President Barack Obama finally gave the nation some face time on the topic of Libya Monday night, and while many seem satisfied with his explanation of where he was coming from — the so-called "Obama doctrine" — his insight on what happens next seemed far less clear. The president had to walk a fine line in justifying military force in Libya while not necessarily promising US involvement in other, similarly situated countries in the region and globe. To most, he made the case, but the big question remains: How does this end? Here's a sampling of some editorial reaction from overnight.

Most of the big papers agreed in their editorial pages that getting involved in Libya was a good move. The Washington Post said, "Mr. Obama was right to act, and he deserves the credit that he claimed," while the New York Times called US involvement "the right, albeit belated decision." Even the conservative Wall Street Journal said the speech was "a substantial case for Libya intervention." All three papers asked the question of how this thing ends, and none had an answer.

David Frum, however, pulled no punches in his disgusted reaction. He called the speech "preposterous" and the president a hypocrite. His summary of military accomplishments — "We saved one side from losing, prevented another side from winning" — points to a lack of political accomplishments: "he has exposed us to the resentment and revenge of one side, while failing to earn the gratitude of the other." Frum concludes that the United States should not have invested itself the way it did: "having committed American power to the war, he committed America inescapably to the outcome. If that outcome is a divided, war-torn country, President Obama will not escape responsibility because he only used American airpower."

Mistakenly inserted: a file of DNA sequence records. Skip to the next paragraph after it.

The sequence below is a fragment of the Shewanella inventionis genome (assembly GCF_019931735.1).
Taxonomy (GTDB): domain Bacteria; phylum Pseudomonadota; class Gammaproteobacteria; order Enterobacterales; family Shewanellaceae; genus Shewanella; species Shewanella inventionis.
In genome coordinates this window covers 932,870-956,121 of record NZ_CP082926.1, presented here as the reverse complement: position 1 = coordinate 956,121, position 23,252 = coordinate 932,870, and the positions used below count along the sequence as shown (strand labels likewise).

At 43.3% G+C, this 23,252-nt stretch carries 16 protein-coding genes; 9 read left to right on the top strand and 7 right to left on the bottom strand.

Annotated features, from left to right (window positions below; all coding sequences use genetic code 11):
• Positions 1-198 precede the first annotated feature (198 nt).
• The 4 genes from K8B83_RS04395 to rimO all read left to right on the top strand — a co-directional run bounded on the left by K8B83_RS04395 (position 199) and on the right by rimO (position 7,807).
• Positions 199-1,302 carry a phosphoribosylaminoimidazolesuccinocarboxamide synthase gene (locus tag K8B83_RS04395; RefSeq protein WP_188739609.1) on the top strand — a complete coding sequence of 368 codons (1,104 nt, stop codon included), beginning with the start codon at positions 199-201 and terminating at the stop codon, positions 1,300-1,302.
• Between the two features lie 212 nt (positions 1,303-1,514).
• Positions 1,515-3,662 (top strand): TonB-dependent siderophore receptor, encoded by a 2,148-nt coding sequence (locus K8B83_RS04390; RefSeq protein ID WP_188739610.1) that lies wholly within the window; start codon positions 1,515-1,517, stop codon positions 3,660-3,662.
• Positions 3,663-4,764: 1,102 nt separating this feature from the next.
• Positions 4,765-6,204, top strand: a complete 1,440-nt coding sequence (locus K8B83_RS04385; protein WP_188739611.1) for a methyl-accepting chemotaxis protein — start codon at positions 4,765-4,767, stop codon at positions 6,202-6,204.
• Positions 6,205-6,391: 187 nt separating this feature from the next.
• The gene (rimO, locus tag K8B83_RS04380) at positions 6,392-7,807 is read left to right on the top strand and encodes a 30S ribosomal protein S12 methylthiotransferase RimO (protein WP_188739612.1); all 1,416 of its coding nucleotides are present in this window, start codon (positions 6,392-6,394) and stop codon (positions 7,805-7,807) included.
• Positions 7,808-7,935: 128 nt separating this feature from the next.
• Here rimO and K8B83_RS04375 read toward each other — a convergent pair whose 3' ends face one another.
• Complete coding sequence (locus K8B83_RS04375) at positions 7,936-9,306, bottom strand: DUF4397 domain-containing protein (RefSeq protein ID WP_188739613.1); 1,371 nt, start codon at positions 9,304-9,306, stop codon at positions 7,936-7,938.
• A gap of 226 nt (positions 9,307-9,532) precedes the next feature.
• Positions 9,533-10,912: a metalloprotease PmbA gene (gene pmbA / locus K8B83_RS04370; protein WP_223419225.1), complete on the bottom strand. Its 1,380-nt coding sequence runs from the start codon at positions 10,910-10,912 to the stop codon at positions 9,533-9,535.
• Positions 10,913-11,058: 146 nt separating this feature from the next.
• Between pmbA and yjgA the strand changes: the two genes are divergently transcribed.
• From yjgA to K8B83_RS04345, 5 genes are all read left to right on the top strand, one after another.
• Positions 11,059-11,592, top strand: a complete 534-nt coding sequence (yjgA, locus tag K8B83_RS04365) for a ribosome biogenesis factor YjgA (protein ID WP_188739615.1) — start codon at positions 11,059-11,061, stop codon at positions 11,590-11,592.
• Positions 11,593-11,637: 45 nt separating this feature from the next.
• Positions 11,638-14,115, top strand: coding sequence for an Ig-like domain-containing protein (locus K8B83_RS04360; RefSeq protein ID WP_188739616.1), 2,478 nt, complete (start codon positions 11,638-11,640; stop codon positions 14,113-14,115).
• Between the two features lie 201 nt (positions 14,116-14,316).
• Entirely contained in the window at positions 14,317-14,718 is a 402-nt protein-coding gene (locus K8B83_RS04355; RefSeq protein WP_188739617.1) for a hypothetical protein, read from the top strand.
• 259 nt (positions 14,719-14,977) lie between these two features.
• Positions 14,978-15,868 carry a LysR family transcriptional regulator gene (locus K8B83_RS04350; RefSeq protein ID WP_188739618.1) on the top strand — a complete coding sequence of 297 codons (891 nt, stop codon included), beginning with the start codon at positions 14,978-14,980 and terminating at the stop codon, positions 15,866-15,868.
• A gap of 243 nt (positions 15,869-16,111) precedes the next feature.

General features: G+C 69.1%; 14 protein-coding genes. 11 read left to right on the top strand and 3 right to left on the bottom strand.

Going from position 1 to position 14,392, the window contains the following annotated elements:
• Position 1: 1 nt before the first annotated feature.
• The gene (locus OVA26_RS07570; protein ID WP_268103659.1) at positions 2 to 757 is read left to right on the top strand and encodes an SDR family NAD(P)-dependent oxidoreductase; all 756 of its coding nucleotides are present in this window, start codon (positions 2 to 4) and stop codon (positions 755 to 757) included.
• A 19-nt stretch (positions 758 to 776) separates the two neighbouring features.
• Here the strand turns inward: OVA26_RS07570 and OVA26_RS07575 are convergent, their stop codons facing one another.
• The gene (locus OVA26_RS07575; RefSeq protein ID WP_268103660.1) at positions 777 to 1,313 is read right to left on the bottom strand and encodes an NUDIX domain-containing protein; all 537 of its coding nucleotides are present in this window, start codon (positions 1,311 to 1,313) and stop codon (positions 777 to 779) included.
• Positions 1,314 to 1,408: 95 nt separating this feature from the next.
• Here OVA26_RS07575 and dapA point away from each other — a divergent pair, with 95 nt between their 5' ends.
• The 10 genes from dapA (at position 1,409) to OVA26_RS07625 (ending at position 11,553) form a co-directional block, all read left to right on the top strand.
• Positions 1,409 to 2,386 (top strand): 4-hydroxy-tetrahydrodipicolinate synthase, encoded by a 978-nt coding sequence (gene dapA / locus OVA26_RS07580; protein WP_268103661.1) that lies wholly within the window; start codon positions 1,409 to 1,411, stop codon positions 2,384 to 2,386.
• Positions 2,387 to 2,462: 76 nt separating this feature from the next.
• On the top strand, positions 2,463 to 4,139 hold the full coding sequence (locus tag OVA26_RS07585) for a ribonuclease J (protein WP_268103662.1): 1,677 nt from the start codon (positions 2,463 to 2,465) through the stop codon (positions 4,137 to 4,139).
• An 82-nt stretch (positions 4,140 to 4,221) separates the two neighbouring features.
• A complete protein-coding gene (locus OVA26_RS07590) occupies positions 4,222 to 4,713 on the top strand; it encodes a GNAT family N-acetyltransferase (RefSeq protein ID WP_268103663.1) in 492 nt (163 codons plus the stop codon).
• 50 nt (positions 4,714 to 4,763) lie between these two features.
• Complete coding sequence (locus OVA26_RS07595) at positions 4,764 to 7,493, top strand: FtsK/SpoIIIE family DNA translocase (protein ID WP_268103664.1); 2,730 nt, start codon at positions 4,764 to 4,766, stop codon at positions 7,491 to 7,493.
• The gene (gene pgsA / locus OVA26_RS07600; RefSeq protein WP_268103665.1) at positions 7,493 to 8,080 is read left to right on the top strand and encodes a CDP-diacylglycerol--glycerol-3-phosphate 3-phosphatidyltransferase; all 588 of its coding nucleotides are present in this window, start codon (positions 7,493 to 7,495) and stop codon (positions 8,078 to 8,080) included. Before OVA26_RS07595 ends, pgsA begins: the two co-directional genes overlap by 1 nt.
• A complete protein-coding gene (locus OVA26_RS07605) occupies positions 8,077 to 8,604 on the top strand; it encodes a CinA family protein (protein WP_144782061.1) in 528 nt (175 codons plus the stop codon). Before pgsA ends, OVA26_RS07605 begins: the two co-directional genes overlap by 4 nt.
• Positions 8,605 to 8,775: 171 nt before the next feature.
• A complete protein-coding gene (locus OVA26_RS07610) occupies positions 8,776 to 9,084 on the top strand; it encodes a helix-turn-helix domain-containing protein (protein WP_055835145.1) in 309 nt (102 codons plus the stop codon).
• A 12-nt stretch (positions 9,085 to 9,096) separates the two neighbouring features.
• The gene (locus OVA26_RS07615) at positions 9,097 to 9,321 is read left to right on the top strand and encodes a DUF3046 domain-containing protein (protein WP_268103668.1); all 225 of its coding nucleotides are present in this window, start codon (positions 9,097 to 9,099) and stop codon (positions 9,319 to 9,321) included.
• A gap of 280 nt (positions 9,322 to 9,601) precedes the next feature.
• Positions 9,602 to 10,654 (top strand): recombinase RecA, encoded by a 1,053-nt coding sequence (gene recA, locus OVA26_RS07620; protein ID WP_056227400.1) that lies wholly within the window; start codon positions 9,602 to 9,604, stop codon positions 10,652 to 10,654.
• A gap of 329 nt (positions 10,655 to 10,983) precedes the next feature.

But even as Frum railed on the president for "rearguing" the Iraq war "to justify cutting short the commitment to Libya," Salon's Alex Pareene characterized that as a "carefully [drawn] distinction between this mission and the invasion of Iraq." He pointed out that "In Libya, the opposition actively wanted us to intervene, the dictator was actively attacking his people, and the international community had all agreed that something should be done." But Pareene, like most other pundits, acknowledged that the endgame has yet to be revealed: "If whatever this mission turns out to be is accomplished quickly and the end result is good for us, the people of America will be fine with it."

And if the lack of a clear end to this action didn't bother Pareene, it was the main concern of Wired's Spencer Ackerman: "So what happens if Gadhafi doesn’t simply go? What happens if the rebels can’t overrun him, as the Pentagon assesses? What happens in the event of a stalemate? How does the U.S. not escalate if Gadhafi hangs on? The fact that there’s no clarity after this speech is striking."

Aside from the endgame question, many people's big concern was the fact that Obama took military action without approval from Congress. John Nichols addressed that in The Nation, taking the president to task for his "I" statements ("I authorized military action). "The problem is that presidents are not supposed to start wars, especially wars of whim that are offensive rather than defensive in nature," Nichols wrote. "That was the complaint against George W. Bush when he failed to obtain a declaration of war before ordering the invasion of Iraq, that is the ongoing complaint against Obama for maintaining the undeclared wars in Iraq and Afghanistan."